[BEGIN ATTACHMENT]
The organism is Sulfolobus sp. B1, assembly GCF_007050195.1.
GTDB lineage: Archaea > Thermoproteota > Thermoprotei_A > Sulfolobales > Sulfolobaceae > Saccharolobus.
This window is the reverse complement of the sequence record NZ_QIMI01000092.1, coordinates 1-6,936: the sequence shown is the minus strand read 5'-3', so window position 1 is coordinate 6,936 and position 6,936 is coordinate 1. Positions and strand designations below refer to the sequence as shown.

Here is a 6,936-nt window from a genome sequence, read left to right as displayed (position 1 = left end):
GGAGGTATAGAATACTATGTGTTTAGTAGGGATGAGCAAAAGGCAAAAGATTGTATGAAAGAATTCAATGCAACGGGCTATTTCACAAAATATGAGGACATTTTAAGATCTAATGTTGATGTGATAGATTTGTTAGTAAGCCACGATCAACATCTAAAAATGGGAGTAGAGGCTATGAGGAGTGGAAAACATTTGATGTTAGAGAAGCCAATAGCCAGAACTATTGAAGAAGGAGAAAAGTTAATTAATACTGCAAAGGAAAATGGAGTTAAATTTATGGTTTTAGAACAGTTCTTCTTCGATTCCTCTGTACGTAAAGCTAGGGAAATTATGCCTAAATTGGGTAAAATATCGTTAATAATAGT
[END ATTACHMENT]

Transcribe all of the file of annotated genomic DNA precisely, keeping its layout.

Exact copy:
The organism is Sulfolobus sp. B1, assembly GCF_007050195.1.
GTDB lineage: Archaea > Thermoproteota > Thermoprotei_A > Sulfolobales > Sulfolobaceae > Saccharolobus.
This window is the reverse complement of the sequence record NZ_QIMI01000092.1, coordinates 1-6,936: the sequence shown is the minus strand read 5'-3', so window position 1 is coordinate 6,936 and position 6,936 is coordinate 1. Positions and strand designations below refer to the sequence as shown.

Here is a 6,936-nt window from a genome sequence, read left to right as displayed (position 1 = left end):
GGAGGTATAGAATACTATGTGTTTAGTAGGGATGAGCAAAAGGCAAAAGATTGTATGAAAGAATTCAATGCAACGGGCTATTTCACAAAATATGAGGACATTTTAAGATCTAATGTTGATGTGATAGATTTGTTAGTAAGCCACGATCAACATCTAAAAATGGGAGTAGAGGCTATGAGGAGTGGAAAACATTTGATGTTAGAGAAGCCAATAGCCAGAACTATTGAAGAAGGAGAAAAGTTAATTAATACTGCAAAGGAAAATGGAGTTAAATTTATGGTTTTAGAACAGTTCTTCTTCGATTCCTCTGTACGTAAAGCTAGGGAAATTATGCCTAAATTGGGTAAAATATCGTTAATAATAGT